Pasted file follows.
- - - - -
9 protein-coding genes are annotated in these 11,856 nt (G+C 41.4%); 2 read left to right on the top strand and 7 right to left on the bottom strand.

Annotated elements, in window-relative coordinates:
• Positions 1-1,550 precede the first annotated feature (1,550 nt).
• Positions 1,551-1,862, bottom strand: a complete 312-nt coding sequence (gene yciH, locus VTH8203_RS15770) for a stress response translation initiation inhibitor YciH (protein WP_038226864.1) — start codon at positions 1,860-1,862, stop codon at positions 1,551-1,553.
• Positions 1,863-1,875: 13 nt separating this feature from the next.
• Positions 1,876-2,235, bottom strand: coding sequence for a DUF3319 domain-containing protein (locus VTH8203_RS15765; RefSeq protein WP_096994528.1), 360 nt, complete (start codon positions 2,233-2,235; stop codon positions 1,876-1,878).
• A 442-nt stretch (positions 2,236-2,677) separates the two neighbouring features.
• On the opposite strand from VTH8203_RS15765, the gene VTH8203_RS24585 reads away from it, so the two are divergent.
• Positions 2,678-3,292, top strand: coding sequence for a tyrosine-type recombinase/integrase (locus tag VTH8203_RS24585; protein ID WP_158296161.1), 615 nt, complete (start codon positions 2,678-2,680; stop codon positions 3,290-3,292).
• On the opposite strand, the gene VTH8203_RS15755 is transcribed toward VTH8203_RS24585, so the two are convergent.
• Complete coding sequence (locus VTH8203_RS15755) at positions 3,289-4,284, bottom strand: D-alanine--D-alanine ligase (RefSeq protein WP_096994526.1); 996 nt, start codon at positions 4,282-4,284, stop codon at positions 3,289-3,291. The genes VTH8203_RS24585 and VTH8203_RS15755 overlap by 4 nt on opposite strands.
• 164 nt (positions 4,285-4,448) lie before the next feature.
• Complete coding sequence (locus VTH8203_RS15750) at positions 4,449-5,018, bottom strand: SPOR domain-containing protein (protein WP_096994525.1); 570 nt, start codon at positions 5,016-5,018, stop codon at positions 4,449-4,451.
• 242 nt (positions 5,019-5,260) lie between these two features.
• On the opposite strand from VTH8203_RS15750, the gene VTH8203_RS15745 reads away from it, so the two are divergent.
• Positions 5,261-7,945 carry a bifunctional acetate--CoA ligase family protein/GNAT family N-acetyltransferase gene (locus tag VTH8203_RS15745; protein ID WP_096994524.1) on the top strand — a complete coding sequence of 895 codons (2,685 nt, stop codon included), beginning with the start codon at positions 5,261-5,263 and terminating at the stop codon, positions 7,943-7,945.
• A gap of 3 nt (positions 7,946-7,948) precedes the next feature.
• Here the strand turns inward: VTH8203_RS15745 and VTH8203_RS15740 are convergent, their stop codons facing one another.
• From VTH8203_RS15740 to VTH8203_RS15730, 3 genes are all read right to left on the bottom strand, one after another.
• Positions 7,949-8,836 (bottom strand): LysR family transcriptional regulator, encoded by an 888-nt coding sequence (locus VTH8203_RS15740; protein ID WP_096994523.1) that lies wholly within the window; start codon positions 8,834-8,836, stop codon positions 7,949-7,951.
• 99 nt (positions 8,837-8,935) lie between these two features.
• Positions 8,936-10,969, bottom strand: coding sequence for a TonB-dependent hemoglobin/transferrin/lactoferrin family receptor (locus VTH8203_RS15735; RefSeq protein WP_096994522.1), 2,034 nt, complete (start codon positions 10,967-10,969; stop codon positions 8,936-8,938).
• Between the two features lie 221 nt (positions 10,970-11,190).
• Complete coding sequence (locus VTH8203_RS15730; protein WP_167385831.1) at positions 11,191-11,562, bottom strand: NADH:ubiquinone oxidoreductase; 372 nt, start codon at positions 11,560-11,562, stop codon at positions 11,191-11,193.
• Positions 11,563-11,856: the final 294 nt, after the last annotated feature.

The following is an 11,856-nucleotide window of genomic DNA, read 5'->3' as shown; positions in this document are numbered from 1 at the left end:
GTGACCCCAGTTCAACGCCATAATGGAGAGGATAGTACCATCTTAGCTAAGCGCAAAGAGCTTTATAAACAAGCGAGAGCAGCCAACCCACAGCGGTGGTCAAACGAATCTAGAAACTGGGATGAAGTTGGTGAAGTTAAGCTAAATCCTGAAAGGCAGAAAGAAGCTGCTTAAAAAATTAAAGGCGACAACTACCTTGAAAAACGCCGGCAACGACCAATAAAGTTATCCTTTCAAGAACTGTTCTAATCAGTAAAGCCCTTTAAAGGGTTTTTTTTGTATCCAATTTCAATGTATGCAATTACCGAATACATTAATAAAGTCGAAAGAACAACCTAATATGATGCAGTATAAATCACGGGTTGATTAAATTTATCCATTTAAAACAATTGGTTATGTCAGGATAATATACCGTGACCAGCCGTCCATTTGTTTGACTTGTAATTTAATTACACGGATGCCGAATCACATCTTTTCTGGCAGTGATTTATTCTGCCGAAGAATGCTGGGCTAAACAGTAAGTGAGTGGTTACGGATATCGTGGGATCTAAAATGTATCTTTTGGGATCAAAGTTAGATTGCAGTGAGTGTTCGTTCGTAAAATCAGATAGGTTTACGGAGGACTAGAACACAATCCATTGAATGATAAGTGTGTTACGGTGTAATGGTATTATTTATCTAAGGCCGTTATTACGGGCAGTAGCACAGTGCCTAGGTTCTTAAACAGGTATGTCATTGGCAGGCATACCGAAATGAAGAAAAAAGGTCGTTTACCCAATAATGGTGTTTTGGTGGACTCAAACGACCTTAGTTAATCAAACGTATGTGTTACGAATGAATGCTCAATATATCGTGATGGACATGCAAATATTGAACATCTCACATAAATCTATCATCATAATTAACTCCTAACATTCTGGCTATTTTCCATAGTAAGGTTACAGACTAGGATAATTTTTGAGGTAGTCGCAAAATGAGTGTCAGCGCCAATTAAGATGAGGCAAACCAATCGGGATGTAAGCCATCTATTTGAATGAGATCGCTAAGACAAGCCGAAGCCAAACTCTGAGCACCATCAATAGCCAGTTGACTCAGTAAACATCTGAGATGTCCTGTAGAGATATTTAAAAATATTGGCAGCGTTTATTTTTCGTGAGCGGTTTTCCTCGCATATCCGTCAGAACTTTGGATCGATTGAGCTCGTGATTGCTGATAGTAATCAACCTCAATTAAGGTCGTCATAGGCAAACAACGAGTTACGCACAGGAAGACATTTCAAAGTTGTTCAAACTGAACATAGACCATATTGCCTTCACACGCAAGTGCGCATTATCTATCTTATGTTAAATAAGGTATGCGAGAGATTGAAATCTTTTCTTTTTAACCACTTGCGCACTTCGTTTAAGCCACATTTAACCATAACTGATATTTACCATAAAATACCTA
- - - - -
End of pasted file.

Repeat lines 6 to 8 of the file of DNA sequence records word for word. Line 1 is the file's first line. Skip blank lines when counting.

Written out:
• Positions 1,876-2,235, bottom strand: coding sequence for a DUF3319 domain-containing protein (locus VTH8203_RS15765; RefSeq protein WP_096994528.1), 360 nt, complete (start codon positions 2,233-2,235; stop codon positions 1,876-1,878).
• A 442-nt stretch (positions 2,236-2,677) separates the two neighbouring features.
• On the opposite strand from VTH8203_RS15765, the gene VTH8203_RS24585 reads away from it, so the two are divergent.